Graco, Inc. (NYSE: GGG) provides fluid handling systems and components. The company’s products move, measure, control, dispense, and apply a range of fluids and viscous materials used in vehicle lubrication, commercial, and industrial settings. It operates in three segments: Industrial, Contractor, and Lubrication. Industrial segment includes Industrial Products and Applied Fluid Technologies divisions.
Market capitalization is $2.61B.
A look at the return on invested capital shows that management has produced incredible numbers over the last 10 years. The lowest ROIC achieved over the last 10 years is 27.3% and that was in 1997. Management has quite consistently delivered ROIC in the 40%+ range. In fact, the 5 year average ROIC is 43.2%.
And wait until you see the return on equity numbers. The 10 year average ROE is 86.63%. Ok. Ok. That number is a bit skewed because of an ROE of 435% that was delivered back in 1998. But even the 5 year average ROE is an amazing 42.69%.
Now, the equity growth rate has been erratic with lows of -92.5% and highs of 566%. Over the 10 year period, the equity growth rate has been 28.23%. Of course, that 566% equity growth rate in 1999 skews that number to the high side. The 5 year average is 13.29%. The 3 year average increases to 26.25% and last year’s equity growth rate was 17.78%.
The earnings per share growth rate has been much more consistent. The 9 year average rate is 16.31%. The 5 year rate increases to 18.86%. The 3 year rate climbs to 20.27% and last year’s rate of 20.56% remains steady.
Sales growth rate has been steady. The 9 year average rate is 7.3%. The 5 year rate increases to 12.35%. The 3 rate is 15.69%. Last year’s rate comes back down to 11.58%.
All in all, this company has provided some very decent growth in terms of equity and earnings.
The current dividend yield is 1.67%. The S&P 500 Index currently yields 2.03% and the DJIA yields 2.57%. So I would consider this dividend yield below average.
The dividend growth rate has been amazing over the long haul but incredibly erratic and inconsistent year to year. Not what I want to see in a dividend payer. From year to year, there have been increases of 56%, 20%, 751% and 11.54%. There have also been decreases of -1.81% and -72%. And 1 year with no increase at all. And that 751% dividend growth rate in 2004 (dividend went from $0.22 to $1.87) really throws the average off. Now I believe that there was a special dividend payment made that year which probably should not be included in the analysis. But even discounting 2004, there are still erratic swings in the dividend growth rates.
The dividend payout ratio is quite conservative at 26.73%.
Cash flow growth rates have been solid and increasing over time. The 9 year average rate is 14.31%. The 5 year rate is 17.26%. The 3 year rate is 19.71% and last year’s cash flow growth rate was 20.53%.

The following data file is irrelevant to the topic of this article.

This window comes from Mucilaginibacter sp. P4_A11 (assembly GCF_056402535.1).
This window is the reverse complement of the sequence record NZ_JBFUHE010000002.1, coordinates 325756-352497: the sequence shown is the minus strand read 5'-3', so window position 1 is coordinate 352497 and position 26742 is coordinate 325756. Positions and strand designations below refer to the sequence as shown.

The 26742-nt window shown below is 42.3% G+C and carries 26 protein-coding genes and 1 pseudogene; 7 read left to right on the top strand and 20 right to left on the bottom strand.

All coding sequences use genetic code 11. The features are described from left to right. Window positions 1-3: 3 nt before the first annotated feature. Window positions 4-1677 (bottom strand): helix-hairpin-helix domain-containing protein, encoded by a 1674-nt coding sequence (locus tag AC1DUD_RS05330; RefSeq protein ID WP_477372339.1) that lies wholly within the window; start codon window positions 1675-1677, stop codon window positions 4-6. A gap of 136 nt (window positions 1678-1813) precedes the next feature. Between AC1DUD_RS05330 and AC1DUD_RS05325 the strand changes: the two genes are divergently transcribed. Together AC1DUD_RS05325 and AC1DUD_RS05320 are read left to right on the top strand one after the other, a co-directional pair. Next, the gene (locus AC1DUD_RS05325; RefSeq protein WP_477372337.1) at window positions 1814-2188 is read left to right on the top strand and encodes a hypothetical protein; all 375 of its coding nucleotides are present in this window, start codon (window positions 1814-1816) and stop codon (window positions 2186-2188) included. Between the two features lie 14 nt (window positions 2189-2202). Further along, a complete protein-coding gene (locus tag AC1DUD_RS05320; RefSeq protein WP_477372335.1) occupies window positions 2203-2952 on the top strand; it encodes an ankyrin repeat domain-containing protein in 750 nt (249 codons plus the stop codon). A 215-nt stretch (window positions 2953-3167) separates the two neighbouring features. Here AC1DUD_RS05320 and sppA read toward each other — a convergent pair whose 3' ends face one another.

I used 3 different valuation techniques to determine a model price for this stock.
The first method is based on the historical high yield. I typically look at the 10 year and 5 year data. But in this case, I will discount the information from 2004 as it skews the rest of the years. So the 9 year average high dividend yield is 1.75%. The 4 year average high dividend yield is 1.49%.
As an investor, if I demand the 9 year average high dividend yield of 1.75%, then my model price is $37.81. At today’s price of 39.50, Mr. Market is demanding a premium of 4.46%.
Mr. Graham would be in complete disagreement. The Graham number is $15.73. That implies a premium of 151%!
For my discounted present value method, I used the following inputs:
future EPS growth rate of 13.29% (although analysts have forecast 15%, I will use my more conservative value derived from the 5 year average equity growth rate) future P/E of 15.72 (the 10 year average P/E which is more conservative than the current P/E of 17.79) the 9 year average high dividend yield of 1.75% (dividend yield) future dividend growth rate of 11.54% (although the dividend growth rate has been erratic, I decided to use last year’s growth rate as it is the most conservative of the positive dividend growth rates)
With this information, my model price works out to $39.12. This means a premium of 0.97%. However, we know that in order to get our minimum dividend yield of 1.75%, the most we would be willing to pay is $37.81.
Here is the 1 year stock price chart:
As you can see, this stock has been going sideways for quite some time in the $39 to $42 range.
There are some definitely nice characteristics in this stock such as the amazing ROIC, ROE, equity growth rates and earnings per share growth rates. The erratic dividend growth rate concerns me even though I see that special dividend in 2004.
Personally, I do not think that this stock deserves to be in our portfolio of superior dividend yielding stocks.
Full Disclosure: I do not own shares in GGG.